Wrapping tokens is a great idea! A lot of problems we see with blockchain interoperability can be solved by wrapping tokens. In simple terms, the concept of a wrapped token is that — a particular crypto token is wrapped by another crypto token so that it can be used in a non-native blockchain network. Okay, let’s make it even simpler.
Imagine you have bitcoin (BTC) and you want to use it in the Ethereum network. Normally, this won’t work. Because of the difference in protocols and standards. It would be like someone trying to purchase goods using USD from a local market in India. It won’t work. But, if that USD is sent to a custodian in exchange for INR, you can spend all the INR in the local market as you wish. The concept is somewhat similar to this.
If you want to use crypto in a different blockchain network, you can do so by wrapping it with a token that works in the target blockchain. For example, if you want to use BTC in the Ethereum network, you can wrap the bitcoin to create a new type of token (WBTC) with ERC standard and use this token in the Ethereum network.
For wrapped tokens to work, a trusted custodian service is essential. At Least for the time being. Because someone should ensure that the tokens that underwent wrapping (BTC) are in fact “locked” and inaccessible as long as the created tokens (WBTC) are circulating in the market. Several projects are working on creating a custodian-free mechanism for wrapped tokens.
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A few examples of wrapped Tokens are WBTC (Wrapped Bitcoin), BTCB (BEP2 token), Wrapped Bitcoin tokens that can operate on Ethereum and Binance blockchains. Other Wrapped Token examples would be WETH (wrapped ether), wBNB (Wrapped Binance token).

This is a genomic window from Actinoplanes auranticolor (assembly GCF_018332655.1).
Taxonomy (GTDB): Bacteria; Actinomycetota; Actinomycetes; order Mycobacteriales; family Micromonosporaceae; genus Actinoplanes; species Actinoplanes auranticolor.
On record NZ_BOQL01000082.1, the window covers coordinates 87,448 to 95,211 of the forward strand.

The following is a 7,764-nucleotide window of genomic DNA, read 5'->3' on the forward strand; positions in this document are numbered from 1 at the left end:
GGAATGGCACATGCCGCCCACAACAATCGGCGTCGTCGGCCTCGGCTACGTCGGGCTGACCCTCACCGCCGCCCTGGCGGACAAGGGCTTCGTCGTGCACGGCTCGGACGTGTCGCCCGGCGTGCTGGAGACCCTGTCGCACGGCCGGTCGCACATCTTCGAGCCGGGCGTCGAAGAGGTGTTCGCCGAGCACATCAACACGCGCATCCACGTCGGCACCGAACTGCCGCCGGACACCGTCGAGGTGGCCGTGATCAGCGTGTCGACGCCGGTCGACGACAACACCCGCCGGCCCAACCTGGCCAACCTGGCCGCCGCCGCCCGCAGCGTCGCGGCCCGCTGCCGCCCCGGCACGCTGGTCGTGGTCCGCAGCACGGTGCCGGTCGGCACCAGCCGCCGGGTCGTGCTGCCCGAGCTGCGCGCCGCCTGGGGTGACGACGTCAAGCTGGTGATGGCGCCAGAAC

Wrapping and unwrapping the tokens is carried out by the smart contracts, and whenever you want to unwrap 1WBTC back to BTC, a burning request is sent to the custodian to release the original BTC back to the owner. Wrapping up tokens involves expenses such as merchant fees, custodian fees, and transaction fees.
Wrapped tokens, once they are mature, can solve many of the interoperability problems of blockchains. The wrapping can increase the liquidity of crypto assets, in both centralized and decentralized exchanges as assets can move across multiple chains of networks more easily. Can benefit slow blockchain networks by enabling quicker transaction times and lower fees. For example, imagine you launched your crypto token in ERC standards. But the gas price is too high such that people are not using your tokens. A saviour solution could be – wrap the ERC token in a low-cost blockchain network like Tezos and use the wrapped token for frequent transactions.
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The major flaw is the requirement of a trusted custodian and the gas fees associated with the wrapping and unwrapping process. With further developments in this area, we can expect more appealing versions of wrapped tokens to go mainstream in the near future.
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